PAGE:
King Ludwig II commissioned Neuschwanstein Castle to be built as an ode to his favorite composer, Richard Wagner. The design of the castle was based on sketches by Christian Jank, a stage painter who worked with Wagner, and her work depicted scenes from several of Wagner’s operas. The castle combines elements from several different architectural styles, including Romanesque, Gothic, and Byzantine, to reflect the idealized vision of royalty and art held by King Ludwig II.
However, Neuschwanstein Castle in Germany may be best known as the inspiration behind Disneyland’s Sleeping Beauty Castle. The theme park’s iconic centerpiece was based on sketches done by Walt Disney when he visited Neuschwanstein Castle with his wife.
Neuschwanstein Castle facts you may not know
The castle is more than just your average tourist site. Here are a few reasons its a must-stop location on any of our tours of Germany.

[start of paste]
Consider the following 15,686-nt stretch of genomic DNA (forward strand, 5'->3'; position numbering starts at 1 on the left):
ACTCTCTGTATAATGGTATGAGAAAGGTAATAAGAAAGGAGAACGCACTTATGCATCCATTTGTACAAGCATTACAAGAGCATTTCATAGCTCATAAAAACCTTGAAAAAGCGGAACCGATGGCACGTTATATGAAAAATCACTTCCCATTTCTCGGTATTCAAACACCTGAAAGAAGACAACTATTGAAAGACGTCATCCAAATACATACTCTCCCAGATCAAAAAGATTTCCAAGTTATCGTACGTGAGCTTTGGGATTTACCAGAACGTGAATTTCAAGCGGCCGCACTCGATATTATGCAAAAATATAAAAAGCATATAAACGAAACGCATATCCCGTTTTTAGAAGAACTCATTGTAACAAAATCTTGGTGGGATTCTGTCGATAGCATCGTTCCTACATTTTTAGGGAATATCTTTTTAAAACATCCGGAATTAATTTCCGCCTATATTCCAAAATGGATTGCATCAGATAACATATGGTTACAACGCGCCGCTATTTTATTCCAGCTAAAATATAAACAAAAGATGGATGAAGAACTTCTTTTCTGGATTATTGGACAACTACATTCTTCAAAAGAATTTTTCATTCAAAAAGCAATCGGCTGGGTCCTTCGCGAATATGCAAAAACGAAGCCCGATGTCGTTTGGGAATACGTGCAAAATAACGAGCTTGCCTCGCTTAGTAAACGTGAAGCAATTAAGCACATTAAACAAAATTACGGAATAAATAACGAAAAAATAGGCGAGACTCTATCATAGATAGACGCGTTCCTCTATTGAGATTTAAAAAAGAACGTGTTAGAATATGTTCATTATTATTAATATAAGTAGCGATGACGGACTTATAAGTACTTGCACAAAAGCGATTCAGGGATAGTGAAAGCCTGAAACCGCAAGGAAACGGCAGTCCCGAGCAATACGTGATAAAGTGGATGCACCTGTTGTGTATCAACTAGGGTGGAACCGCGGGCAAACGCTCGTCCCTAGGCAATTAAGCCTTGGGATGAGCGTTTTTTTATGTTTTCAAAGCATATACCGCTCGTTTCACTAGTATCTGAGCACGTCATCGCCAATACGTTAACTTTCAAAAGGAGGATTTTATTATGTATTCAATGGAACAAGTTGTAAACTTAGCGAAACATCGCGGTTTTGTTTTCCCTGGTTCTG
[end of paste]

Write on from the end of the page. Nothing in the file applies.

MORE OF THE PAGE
- Neuschwanstein Castle isn’t the name King Ludwig II gave it. Originally known as New Hohenschwangau Castle, the name was changed after King Ludwig II’s death to reflect the king’s heraldic animal, the swan. Neuschwanstein literally means “New Swan Stone.”
- Construction of the castle was not easy. The site of the castle was selected because it was both scenic and isolated, away from the prying eyes of the public. Access roads had to be built to get construction materials to the site, and extensive engineering work had to be done to guarantee a stable foundation for the castle.